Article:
Every year, about 300 patients with severe depression receive in-hospital treatment at the BKH Augsburg. Based on the experience from previous studies, it is expected that 50% of the patients will take part in the study and 50% will be lost to follow-up. Consequently, it is planned to recruit about 300 study participants within 2 years and have available follow-up information on 150 patients. A sample size estimation for the primary study objective (to identify subgroups of treatment response) indicated that data from 126 participants are needed given an effect size of 0.25, α of 0.05 and β of 0.95.
Ethics and dissemination
The study is performed according to the Declaration of Helsinki. Written, informed consent is obtained from the study participants. Patients who do not consent will not be included. The study results will be presented at national and international conferences and published in peer-reviewed scientific journals.
Patient and public involvement
Public and patients were not involved in development of the study design, in recruitment of study participants or the implementation of the study. However, the study results will be discussed using focus groups consisting of patients and healthcare providers.
This paper describes the study design of the DELTA study, a cohort study evaluating the long-term outcomes of patients with severe depression. The DELTA study is unique in a multifold way.
First, as an observational study, it offers a real-life view in the disease course of patients with severe depression beyond the inherent restrictions of clinical trials. It is possible to investigate a variety of outcomes, which are essential from the patient perspective (eg, HRQOL, cognitive functions), but are rarely included as outcomes in clinical trials.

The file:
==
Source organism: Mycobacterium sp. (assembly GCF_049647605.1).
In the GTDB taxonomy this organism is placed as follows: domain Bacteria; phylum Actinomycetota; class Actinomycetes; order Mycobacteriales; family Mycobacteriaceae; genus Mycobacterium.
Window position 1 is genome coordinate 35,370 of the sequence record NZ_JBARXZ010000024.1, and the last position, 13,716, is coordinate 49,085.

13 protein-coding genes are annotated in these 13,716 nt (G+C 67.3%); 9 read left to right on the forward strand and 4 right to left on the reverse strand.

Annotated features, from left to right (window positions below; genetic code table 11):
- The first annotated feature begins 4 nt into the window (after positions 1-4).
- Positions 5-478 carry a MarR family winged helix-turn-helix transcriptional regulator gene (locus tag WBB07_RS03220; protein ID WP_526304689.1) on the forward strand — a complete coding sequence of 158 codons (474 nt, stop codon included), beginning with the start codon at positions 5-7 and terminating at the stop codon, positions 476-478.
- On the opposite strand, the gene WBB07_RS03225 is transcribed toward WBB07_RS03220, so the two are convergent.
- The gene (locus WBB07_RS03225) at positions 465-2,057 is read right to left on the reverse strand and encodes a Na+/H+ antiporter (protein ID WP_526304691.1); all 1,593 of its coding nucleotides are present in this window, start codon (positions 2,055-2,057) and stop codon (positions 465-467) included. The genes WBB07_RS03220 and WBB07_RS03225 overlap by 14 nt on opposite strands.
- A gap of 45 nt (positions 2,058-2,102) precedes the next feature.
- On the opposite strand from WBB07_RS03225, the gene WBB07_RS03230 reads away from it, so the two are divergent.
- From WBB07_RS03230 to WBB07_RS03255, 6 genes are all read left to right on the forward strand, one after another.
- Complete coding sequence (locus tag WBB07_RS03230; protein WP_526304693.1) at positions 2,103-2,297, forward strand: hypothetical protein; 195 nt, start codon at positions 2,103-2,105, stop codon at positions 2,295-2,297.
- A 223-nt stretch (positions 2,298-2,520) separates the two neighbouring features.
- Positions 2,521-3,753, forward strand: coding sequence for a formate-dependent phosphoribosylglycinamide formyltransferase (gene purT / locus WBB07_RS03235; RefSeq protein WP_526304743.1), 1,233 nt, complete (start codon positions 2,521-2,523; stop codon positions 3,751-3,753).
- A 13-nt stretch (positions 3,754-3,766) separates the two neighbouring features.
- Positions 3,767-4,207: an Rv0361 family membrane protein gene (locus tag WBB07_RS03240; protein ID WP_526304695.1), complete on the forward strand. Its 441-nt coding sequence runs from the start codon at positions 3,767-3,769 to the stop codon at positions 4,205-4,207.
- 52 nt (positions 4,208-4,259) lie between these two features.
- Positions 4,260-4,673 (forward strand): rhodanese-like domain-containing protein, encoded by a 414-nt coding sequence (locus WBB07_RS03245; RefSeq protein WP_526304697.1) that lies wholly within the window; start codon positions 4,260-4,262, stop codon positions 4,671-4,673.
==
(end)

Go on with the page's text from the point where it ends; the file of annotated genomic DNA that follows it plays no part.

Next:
Moreover, results from the DELTA study may improve the understanding of non-response to antidepressive treatment, since a number of potential factors that may contribute to response or non-response are investigated. These factors include novel ‘-omics’ data (metabolomics, proteomics) and the gut microbiota, which may play an important role for the personalisation of depression treatment in the future.
In addition, the DELTA study, which follows the participants for 3 years, is able to provide information on long-term adherence to antidepressive medication and treatment response. Comprehensive information on healthcare utilisation and treatments beyond pharmacological therapy, including CAM interventions, is collected and may elucidate strengths and weaknesses of the healthcare offered to patients with severe depression in the study region.
In summary, the DELTA study is expected to contribute to the evidence regarding the long-term disease course and healthcare utilisation in patients with severe depression. The results can be an important basis for clinicians, administrators and health policymakers to improve healthcare in patients with this disorder.
We thank all members of the Chair of Epidemiology and the BKH Augsburg who are involved in the conduct of the study, especially Martina Wagner, Susanna Sirch, Dorothea Küster and Marion Kötzner. We also thank Dr Ute Amann for her valuable input regarding therapeutic drug monitoring.
Contributors IK and CM conceived the study. IK, CM, MS, JB, JL contributed to design and study protocol. MS, JB, JL contributed to acquisition of data. BM, MS, JB contributed to patient recruitment, examination/assessment and data collection. IK wrote the manuscript. All authors critically revised and approved the final manuscript.
Funding The authors have not declared a specific grant for this research from any funding agency in the public, commercial or not-for-profit sectors.
Competing interests None declared.
Patient consent for publication Not required.
Ethics approval The study protocol was approved by the Ethics Committee of the Ludwig-Maximilians-Universität München (date of approval: 23 October 2017, reference number: 17–625).
Provenance and peer review Not commissioned; externally peer reviewed.